This is the season for tallying CEO compensation, and for shaming those who profited while shareholders suffered.
I’m no defender of high CEO pay, but much of the reporting on it is inconsistent at best, and in many cases it’s highly misleading. The problem arises from combining two things that should be separate: pay granted by the board and stock gains taken by the executive.
Most analyses look at the CEO’s annual compensation award – salary, cash bonus, perqs, and the present value of equity grants that typically vest over several years. So far, so good. But then they add on the amount of equity gains that were realized by the CEO.
And that’s where the problem begins.
When you bundle annual pay and equity gains in a single amount and treat it as if the CEO “earned” it in that year, you get a picture of how much pre-tax cash the CEO took home – not a measure whether the CEO’s pay was aligned with shareholder returns.
For that, you really need to look at the annual award alone, separate from any realized stock gains, and focus on whether the compensation was in line with the company’s performance.
Yet many of the compensation and governance experts assess CEO pay by including gains from stock options and restricted shares that were awarded years earlier.
Governance research group GMI just reported its ranking of top-paid CEOs, singling out Herbalife CEO Michael Johnson for the equity gains he harvested. Of Johnson’s nearly $89 million in 2011 “pay” cited by GMI, $77 million – 87 percent – came from options gains.
A big number makes headlines, but it distorts the picture. Johnson’s options were awarded years earlier, and their rise in value over time was a benefit enjoyed by all shareholders. Some reports point that out, but it’s usually buried deep. Here’s what the Guardian said – seven paragraphs into its story:
“…some might say that Johnson deserved the profits he made on exercising his stock options. Most of the options that were exercised in 2011 were awarded between 2003 and 2005, when Herbalife’s shares traded below $10. Since then, the stock price has done well. Total shareholder return, for example, rose by nearly 292% over the last five years. During 2011, it was mostly trading in the $50-plus range.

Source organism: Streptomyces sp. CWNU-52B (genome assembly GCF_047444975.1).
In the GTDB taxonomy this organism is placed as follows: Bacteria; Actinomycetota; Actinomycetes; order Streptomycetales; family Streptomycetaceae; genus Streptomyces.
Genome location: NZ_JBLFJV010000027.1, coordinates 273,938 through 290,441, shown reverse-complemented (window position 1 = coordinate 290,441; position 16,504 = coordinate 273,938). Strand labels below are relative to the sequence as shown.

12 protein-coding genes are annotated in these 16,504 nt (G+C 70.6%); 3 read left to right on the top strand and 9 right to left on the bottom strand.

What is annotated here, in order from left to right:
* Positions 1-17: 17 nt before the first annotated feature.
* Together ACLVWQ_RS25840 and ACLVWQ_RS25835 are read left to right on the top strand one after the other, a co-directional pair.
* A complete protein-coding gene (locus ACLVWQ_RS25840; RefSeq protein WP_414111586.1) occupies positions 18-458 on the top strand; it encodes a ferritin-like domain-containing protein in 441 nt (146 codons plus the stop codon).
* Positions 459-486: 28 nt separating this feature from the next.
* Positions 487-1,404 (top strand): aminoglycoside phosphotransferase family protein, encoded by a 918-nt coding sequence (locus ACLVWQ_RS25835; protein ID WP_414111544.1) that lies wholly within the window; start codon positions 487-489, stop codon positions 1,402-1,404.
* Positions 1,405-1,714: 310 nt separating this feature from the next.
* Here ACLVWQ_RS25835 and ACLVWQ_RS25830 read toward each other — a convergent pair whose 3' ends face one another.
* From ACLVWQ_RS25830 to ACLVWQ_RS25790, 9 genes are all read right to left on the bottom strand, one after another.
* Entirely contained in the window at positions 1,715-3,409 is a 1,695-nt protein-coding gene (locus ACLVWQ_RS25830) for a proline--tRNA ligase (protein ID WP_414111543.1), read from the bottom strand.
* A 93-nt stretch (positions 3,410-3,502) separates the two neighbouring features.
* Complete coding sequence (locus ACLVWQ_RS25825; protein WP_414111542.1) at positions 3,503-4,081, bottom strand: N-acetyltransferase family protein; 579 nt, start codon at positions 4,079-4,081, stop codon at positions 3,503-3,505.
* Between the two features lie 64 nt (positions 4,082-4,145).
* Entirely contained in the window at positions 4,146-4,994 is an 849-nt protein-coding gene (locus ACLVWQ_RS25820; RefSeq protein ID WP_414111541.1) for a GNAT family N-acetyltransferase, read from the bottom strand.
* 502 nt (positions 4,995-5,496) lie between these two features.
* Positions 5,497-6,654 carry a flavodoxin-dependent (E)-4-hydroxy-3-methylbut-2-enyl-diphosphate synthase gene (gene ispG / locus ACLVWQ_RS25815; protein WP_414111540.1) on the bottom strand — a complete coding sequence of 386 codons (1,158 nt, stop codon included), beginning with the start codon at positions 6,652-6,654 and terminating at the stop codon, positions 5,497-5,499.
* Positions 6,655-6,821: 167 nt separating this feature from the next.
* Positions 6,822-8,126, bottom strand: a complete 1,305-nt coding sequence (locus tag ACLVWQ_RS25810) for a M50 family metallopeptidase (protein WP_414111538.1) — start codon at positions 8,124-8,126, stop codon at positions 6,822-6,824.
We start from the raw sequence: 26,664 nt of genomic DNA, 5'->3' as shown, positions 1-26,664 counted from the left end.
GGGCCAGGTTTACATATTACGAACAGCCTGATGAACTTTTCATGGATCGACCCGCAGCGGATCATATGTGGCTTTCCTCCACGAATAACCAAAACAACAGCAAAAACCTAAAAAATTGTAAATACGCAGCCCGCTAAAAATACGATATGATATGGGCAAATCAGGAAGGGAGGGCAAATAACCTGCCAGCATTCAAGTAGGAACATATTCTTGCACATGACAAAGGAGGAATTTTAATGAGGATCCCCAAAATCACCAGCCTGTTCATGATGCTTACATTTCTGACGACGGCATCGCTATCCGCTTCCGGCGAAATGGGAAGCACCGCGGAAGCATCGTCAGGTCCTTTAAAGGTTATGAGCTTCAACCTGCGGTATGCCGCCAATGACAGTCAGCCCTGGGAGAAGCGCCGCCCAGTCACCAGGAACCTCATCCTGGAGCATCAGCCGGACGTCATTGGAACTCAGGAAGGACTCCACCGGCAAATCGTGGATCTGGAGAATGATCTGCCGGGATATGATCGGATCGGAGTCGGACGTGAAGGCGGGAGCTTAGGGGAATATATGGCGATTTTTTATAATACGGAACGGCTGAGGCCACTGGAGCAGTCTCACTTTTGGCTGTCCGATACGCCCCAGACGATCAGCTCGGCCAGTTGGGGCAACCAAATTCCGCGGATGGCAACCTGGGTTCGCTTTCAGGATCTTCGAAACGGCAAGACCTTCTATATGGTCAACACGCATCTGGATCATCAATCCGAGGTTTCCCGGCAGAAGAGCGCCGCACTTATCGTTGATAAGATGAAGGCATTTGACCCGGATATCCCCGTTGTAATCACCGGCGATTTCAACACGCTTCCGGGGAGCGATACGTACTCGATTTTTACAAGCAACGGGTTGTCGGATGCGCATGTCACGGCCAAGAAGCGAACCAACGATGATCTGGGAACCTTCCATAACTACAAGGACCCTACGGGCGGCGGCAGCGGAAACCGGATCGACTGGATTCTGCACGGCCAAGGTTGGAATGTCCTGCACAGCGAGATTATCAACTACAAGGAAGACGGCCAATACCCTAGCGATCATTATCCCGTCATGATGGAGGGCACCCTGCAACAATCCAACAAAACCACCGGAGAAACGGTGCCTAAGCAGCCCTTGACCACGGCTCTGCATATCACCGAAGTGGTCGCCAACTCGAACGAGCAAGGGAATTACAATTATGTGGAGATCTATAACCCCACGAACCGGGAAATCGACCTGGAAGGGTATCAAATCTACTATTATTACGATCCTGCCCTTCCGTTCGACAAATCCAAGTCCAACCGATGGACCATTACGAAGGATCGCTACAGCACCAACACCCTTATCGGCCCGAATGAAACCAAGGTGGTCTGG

Realized stock gains simply shouldn’t be included in the annual compensation tally. It’s only “annual compensation” in the sense that it all occurred in the same year as the rest of the CEO’s pay.
Let’s look at an example, using a couple of fictitious companies:
John Bounty is CEO of Megacorp, which had a bad year and a stock price that fell by 15 percent. The Megacorp board trimmed Mr. Bounty’s pay, awarding him no cash bonus and stock options valued at just $2 million – a smaller grant than he received in prior years when Megacorp performed well. Yet despite the sag in the Megacorp shares over the past year, Mr. Bounty still had substantial unrealized gains in the Megacorp shares he’d received in prior years. So he decided to reap some of those gains, realizing $40 million (pre-tax).
Across town, Vikram Plunkett also presided over a mediocre year at his company, Giantbank, where the shares also fell by 15 percent. He, too, received no cash bonus but his board awarded him a whopping number of stock options, with an estimated present value of $11 million. By cutting back on dinners out and private jet travel, Mr. Plunkett figures he can get by on his salary and decides not to realize any of his long-term gains in Giantbank stock.
Now, most governance experts would say the Megacorp board acted responsibly by lowering Mr. Bounty’s annual pay award, while the Giantbank board was careless in doling out a pile of options to Mr. Plunkett after a poor year.
But because Mr. Bounty realized $40 million in stock gains, most reports will say he was “paid” this amount plus his salary and new stock options, and the Megacorp board will be singled out for scorn for “giving” Mr. Bounty a bounty when shareholders saw their wealth tumble. Meanwhile, Mr. Plunkett, who didn’t take any cash off the table and got a juicy $11 million equity award, will escape notice.
The CEO’s annual salary, bonus and equity award are based on a board-level decision. But harvesting equity gains is the CEO’s decision, and one that’s often driven by tax and estate-planning needs. Boards can – and should – impose minimum stock-ownership and holding-period requirements, but the decision to take gains ultimately is up to the CEO.
What matters most is the board’s decision on current-year pay. And there’s plenty to criticize when it comes to boards making overly generous annual comp awards, including outsized stock and option grants. But if we’re going to have a reasoned discussion about CEO pay, we should start by communicating the facts clearly.